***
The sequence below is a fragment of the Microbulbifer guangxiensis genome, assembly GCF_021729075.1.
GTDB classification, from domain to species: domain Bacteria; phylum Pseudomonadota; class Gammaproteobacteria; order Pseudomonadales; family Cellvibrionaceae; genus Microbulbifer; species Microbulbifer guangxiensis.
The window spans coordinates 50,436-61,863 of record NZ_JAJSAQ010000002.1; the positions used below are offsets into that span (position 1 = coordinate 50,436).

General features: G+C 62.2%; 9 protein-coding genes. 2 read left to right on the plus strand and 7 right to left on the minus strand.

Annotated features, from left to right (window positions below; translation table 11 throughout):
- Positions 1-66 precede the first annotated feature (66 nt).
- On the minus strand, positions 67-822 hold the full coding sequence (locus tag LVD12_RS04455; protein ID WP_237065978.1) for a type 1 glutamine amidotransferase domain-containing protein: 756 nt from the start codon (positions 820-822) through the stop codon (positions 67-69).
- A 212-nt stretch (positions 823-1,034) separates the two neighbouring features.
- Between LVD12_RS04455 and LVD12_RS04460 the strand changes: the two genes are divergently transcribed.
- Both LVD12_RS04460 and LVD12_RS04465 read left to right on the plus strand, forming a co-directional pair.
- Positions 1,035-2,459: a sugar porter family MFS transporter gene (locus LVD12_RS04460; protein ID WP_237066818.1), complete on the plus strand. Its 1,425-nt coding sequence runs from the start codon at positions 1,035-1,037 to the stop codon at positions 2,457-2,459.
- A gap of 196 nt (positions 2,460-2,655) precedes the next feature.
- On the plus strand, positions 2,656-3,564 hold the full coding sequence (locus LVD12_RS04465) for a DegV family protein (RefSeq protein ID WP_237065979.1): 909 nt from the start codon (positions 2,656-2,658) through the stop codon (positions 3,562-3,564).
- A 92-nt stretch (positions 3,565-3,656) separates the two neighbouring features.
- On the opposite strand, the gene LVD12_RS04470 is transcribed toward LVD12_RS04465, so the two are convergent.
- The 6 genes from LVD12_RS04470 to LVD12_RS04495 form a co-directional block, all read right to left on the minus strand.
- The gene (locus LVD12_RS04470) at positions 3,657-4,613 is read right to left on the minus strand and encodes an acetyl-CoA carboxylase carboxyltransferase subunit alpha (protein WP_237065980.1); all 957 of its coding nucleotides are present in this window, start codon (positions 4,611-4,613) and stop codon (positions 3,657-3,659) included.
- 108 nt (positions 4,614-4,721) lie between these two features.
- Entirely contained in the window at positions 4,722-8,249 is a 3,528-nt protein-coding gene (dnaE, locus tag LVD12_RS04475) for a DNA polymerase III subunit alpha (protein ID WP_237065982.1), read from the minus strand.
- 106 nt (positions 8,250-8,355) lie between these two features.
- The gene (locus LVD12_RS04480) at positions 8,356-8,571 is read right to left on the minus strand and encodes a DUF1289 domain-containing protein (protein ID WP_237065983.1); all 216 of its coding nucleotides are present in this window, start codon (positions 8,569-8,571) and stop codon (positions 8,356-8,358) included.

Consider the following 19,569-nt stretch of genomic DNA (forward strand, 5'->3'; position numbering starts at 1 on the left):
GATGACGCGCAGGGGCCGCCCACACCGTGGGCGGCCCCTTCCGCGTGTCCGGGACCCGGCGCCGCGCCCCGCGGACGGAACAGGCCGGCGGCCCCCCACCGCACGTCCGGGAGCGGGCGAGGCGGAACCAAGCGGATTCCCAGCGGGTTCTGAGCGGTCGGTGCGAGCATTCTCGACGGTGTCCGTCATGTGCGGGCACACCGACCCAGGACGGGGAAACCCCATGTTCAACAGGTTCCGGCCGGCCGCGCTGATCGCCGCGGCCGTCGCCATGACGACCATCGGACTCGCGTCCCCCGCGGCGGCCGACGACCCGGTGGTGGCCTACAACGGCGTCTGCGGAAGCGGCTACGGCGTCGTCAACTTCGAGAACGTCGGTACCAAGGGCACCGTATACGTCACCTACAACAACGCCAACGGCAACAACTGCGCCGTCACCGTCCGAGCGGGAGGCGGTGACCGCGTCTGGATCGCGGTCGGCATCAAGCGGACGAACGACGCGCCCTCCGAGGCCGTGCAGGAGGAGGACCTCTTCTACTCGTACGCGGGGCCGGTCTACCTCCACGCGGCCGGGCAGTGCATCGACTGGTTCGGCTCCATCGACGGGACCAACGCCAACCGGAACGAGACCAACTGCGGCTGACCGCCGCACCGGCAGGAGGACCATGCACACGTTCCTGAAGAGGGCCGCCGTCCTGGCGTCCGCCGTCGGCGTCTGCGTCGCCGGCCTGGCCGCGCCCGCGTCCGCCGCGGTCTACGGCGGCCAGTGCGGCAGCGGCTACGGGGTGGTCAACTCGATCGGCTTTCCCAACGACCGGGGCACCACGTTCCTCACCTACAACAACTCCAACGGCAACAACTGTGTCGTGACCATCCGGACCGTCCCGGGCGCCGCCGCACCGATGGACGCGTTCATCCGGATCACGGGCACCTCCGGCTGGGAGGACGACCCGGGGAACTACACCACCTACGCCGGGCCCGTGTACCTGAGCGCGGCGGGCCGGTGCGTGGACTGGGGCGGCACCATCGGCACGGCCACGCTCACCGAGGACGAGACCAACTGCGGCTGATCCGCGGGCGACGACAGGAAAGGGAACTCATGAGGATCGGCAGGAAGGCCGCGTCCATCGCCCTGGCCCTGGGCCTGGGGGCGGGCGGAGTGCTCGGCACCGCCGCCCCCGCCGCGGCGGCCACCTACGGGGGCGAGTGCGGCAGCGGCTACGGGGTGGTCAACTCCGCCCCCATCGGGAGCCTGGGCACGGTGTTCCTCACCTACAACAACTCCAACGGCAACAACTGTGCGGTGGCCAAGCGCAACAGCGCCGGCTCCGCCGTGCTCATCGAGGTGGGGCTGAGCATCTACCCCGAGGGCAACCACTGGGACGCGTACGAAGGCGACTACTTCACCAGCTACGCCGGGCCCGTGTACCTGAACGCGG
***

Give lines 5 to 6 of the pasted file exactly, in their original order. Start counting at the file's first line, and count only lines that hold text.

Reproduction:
Annotated features, from left to right (window positions below; translation table 11 throughout):
- Positions 1-66 precede the first annotated feature (66 nt).